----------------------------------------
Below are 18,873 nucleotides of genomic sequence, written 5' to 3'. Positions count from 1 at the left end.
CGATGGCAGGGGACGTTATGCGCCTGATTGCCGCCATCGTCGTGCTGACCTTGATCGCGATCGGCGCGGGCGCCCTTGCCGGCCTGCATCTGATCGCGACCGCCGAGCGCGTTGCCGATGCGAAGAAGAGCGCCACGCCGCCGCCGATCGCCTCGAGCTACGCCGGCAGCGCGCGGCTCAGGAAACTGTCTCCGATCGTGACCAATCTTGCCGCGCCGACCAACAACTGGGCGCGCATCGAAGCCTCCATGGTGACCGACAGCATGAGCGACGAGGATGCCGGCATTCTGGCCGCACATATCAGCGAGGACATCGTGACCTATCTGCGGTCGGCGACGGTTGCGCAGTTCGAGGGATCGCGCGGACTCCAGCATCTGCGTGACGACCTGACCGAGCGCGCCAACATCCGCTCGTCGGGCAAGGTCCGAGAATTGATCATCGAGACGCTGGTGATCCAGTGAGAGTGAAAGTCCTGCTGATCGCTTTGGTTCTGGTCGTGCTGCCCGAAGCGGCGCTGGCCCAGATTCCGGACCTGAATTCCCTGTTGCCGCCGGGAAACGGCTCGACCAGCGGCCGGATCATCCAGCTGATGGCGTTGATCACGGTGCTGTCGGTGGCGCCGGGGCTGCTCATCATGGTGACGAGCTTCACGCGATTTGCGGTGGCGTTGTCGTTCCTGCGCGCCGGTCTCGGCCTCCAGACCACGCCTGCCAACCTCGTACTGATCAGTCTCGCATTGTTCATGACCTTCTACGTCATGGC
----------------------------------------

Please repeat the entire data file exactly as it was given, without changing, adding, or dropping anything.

Below are 18,873 nucleotides of genomic sequence, written 5' to 3'. Positions count from 1 at the left end.
CGATGGCAGGGGACGTTATGCGCCTGATTGCCGCCATCGTCGTGCTGACCTTGATCGCGATCGGCGCGGGCGCCCTTGCCGGCCTGCATCTGATCGCGACCGCCGAGCGCGTTGCCGATGCGAAGAAGAGCGCCACGCCGCCGCCGATCGCCTCGAGCTACGCCGGCAGCGCGCGGCTCAGGAAACTGTCTCCGATCGTGACCAATCTTGCCGCGCCGACCAACAACTGGGCGCGCATCGAAGCCTCCATGGTGACCGACAGCATGAGCGACGAGGATGCCGGCATTCTGGCCGCACATATCAGCGAGGACATCGTGACCTATCTGCGGTCGGCGACGGTTGCGCAGTTCGAGGGATCGCGCGGACTCCAGCATCTGCGTGACGACCTGACCGAGCGCGCCAACATCCGCTCGTCGGGCAAGGTCCGAGAATTGATCATCGAGACGCTGGTGATCCAGTGAGAGTGAAAGTCCTGCTGATCGCTTTGGTTCTGGTCGTGCTGCCCGAAGCGGCGCTGGCCCAGATTCCGGACCTGAATTCCCTGTTGCCGCCGGGAAACGGCTCGACCAGCGGCCGGATCATCCAGCTGATGGCGTTGATCACGGTGCTGTCGGTGGCGCCGGGGCTGCTCATCATGGTGACGAGCTTCACGCGATTTGCGGTGGCGTTGTCGTTCCTGCGCGCCGGTCTCGGCCTCCAGACCACGCCTGCCAACCTCGTACTGATCAGTCTCGCATTGTTCATGACCTTCTACGTCATGGC